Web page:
Some medical experts believe the nutritional supplement known as folic acid can play a significant role in preventing serious birth defects.
This member of the B vitamin family is thought to curtail and/or prevent incidents of neural tube defects, commonly abbreviated as NTDs. The following brief article discusses this pre-natal medical condition, its causes, the keys to prevention, as well as how the noted dietary supplement can combat the problem.
What Are Neural Tube Defects?
Neural tube defects are maladies that occur in the brain, spine or within other parts of an unborn child’s nervous system. Typically, these abnormalities begin no later than a month or so into a woman’s pregnancy. NTDs are so named because the damage that ultimately results starts in what is known as the neural tube, a structure formulated in a fetus that eventually morphs into a newborn baby’s brain, spinal column, backbone and other structures present in the central nervous system.
Birth defects occur when this passageway fails to properly shut during any stage of its development. Such a mishap results in the creation of a hole at some point along the structure. The exact location of the abnormality determines what bodily area will be adversely impacted. NTDs are of particular concern because they often occur so early in a woman’s pregnancy that she likely will not experience any symptoms or truly have any idea such a serious problem is developing with her unborn child. In most instances, the only way these defects can be discovered is through diagnostic tests like amniocentesis and ultrasound.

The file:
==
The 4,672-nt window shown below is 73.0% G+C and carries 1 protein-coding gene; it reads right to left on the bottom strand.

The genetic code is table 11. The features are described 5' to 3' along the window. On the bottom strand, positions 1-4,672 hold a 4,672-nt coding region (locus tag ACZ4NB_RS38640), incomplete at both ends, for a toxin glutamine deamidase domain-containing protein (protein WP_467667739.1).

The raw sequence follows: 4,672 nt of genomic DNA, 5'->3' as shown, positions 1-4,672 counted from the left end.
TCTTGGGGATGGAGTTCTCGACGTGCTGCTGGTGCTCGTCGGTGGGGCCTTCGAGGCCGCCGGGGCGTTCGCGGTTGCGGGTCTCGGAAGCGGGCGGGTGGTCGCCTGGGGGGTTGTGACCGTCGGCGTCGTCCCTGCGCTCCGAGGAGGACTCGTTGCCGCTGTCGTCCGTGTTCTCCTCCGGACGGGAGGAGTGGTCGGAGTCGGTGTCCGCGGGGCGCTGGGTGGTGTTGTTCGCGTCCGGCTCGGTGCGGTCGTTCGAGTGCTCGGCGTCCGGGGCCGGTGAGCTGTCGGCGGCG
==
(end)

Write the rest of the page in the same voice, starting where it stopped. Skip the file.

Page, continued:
The Types Of NTDs
There are several kinds of neural tube defects. Arguably, the most common is Spina Bifida, which is a congenital malformation of the spine and spinal cord. This condition can cause stricken individuals numerous health problems such as walking and movement challenges, bladder and bowel control issues and potential developmental disabilities.
In anencephaly, the upper end of the neural tube does not close. This condition results in severe brain damage. Babies born with this affliction are often deaf, blind, impervious to pain and, usually survive only a few hours or days.
Infants born with this disorder have portions of their brain protruding through their skulls. The resulting long-term health issues can include paralysis, developmental disabilities, facial deformities and sight problems. However, this malformation rarely occurs.
This form of NTD causes an infant’s head and spine to be severely bent. In most cases, afflicted babies perish shortly after being born.
Causes of NTDs
Scientific researchers believe Neural Tube Defects happen as the result of a combination of genetic and environmental factors, ranging from abnormalities in the mother’s and child’s DNA to less complex, more solvable matters like the particular medications the mother may be taking while pregnant to her diet. Since these defects are often silent, but potentially deadly maladies, prevention is the key.
What Role Does Folic Acid Play in the Prevention Of NTDs?
Scientists and doctors cannot pinpoint one specific metabolic process that makes the dietary aid vital to the prevention of NTDs. However, the majority of the medical community believes the key to the nutritional element’s efficacy might lie in its ability to foster cell growth and tissue development.
Medical professionals recommend women ingest increased levels of folic acid both prior to and during pregnancy through diet and multi-vitamin preparations. Fortunately, the chemical is plentiful in a number of different foods including bread, rice, cereal, pasta, leafy green vegetables, beans, asparagus, citrus fruits, peanuts and orange juice.
Related Content: The Benefits of Delayed Cord Clamping
In the past, the common practice was to pass Dad the surgical scissors and have him perform a quick snip just before the newborn babe was whisked away to be cleaned, measured and dosed with vitamin K. Any delay in cord cutting was viewed as unnecessary in promoting general health for the baby or mother. However, recent research suggests that a delay of even three minutes can have a significant positive impact on infants.